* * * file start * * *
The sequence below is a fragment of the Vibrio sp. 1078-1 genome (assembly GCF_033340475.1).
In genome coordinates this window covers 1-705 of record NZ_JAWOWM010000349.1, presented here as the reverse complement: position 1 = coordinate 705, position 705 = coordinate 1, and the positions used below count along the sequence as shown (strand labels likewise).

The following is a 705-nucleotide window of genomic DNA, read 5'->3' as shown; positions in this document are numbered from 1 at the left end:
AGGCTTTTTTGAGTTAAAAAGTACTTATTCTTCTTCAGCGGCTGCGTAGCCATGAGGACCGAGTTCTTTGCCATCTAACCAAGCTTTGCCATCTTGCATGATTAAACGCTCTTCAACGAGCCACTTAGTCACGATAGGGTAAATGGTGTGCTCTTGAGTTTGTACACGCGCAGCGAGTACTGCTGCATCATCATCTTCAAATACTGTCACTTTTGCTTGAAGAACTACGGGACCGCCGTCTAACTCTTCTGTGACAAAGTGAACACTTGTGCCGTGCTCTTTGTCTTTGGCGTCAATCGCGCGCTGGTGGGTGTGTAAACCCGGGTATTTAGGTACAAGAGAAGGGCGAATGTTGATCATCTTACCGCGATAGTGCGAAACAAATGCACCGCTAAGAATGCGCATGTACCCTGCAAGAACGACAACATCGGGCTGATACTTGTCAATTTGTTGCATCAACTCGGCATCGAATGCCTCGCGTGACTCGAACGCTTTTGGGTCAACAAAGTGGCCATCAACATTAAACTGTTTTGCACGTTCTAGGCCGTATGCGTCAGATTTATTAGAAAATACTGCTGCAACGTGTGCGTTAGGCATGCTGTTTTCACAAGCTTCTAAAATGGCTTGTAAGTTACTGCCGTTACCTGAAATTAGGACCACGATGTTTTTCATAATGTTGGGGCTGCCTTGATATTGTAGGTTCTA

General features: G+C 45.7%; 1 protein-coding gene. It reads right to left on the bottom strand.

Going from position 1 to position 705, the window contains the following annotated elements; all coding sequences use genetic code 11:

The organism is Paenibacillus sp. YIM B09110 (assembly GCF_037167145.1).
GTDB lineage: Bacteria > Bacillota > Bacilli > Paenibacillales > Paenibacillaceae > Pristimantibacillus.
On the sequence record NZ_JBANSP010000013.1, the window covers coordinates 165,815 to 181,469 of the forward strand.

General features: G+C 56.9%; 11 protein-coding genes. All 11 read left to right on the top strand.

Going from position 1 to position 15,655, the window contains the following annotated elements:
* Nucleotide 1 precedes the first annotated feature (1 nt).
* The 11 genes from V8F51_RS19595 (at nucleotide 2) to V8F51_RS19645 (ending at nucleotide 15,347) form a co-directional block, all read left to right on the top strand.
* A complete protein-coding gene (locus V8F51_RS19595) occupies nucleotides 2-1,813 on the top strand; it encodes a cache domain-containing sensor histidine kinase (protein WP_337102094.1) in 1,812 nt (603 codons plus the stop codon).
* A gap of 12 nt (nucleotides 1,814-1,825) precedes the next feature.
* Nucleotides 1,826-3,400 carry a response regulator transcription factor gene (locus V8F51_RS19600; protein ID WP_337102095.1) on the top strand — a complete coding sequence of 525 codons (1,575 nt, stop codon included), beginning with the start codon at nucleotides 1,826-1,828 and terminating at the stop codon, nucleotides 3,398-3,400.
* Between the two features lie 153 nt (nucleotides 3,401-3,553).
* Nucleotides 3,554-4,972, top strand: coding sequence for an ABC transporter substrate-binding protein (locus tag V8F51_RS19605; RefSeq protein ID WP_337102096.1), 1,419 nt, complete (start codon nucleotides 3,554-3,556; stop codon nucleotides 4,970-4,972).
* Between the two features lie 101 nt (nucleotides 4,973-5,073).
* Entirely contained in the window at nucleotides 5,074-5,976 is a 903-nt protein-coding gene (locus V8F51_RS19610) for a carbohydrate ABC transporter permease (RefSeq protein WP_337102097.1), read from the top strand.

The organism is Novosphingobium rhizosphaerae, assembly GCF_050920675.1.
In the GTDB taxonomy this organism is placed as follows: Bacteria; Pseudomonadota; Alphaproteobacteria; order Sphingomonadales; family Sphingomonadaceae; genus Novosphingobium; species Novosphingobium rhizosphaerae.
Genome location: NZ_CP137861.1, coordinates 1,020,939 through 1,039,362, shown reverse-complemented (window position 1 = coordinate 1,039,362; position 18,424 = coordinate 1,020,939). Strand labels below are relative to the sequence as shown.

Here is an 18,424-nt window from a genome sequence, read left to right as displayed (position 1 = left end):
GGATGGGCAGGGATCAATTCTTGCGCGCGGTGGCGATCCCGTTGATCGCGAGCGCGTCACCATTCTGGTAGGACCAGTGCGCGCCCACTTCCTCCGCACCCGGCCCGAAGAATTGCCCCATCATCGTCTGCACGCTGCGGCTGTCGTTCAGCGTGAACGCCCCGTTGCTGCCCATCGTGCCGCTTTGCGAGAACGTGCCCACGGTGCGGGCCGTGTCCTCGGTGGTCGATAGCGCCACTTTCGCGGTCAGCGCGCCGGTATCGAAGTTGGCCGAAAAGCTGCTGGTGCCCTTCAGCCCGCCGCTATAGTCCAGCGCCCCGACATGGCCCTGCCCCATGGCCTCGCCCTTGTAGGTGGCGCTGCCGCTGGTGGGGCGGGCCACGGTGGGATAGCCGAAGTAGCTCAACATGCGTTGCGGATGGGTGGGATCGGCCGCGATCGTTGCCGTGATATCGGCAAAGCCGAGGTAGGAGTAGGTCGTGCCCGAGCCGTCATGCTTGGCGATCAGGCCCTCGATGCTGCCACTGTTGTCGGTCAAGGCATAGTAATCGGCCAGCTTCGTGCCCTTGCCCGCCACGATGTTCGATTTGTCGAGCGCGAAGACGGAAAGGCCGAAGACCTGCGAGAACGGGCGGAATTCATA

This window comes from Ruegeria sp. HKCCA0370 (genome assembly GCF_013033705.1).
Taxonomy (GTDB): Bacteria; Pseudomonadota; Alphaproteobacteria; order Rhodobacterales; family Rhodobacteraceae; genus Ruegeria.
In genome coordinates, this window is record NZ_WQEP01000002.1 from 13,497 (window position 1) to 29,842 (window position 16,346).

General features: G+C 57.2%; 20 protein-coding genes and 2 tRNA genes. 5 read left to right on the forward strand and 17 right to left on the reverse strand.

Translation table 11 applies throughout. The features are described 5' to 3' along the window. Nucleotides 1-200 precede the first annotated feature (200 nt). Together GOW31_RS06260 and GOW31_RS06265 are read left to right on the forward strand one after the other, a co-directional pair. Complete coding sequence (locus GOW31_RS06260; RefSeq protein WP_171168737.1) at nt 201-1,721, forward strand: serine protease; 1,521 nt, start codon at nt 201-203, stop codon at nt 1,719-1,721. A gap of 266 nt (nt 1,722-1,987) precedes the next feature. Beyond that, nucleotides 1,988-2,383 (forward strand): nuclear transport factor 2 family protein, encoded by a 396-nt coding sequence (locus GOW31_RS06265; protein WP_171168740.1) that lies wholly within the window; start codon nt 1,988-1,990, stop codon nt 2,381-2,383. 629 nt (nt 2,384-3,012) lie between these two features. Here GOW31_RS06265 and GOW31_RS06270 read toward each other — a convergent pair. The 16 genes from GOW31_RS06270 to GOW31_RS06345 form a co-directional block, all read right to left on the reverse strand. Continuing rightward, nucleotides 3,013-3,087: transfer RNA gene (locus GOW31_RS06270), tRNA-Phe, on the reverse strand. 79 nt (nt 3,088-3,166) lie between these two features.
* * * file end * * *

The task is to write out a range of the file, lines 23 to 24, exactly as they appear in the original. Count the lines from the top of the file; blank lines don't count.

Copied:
Genome location: NZ_CP137861.1, coordinates 1,020,939 through 1,039,362, shown reverse-complemented (window position 1 = coordinate 1,039,362; position 18,424 = coordinate 1,020,939). Strand labels below are relative to the sequence as shown.

Here is an 18,424-nt window from a genome sequence, read left to right as displayed (position 1 = left end):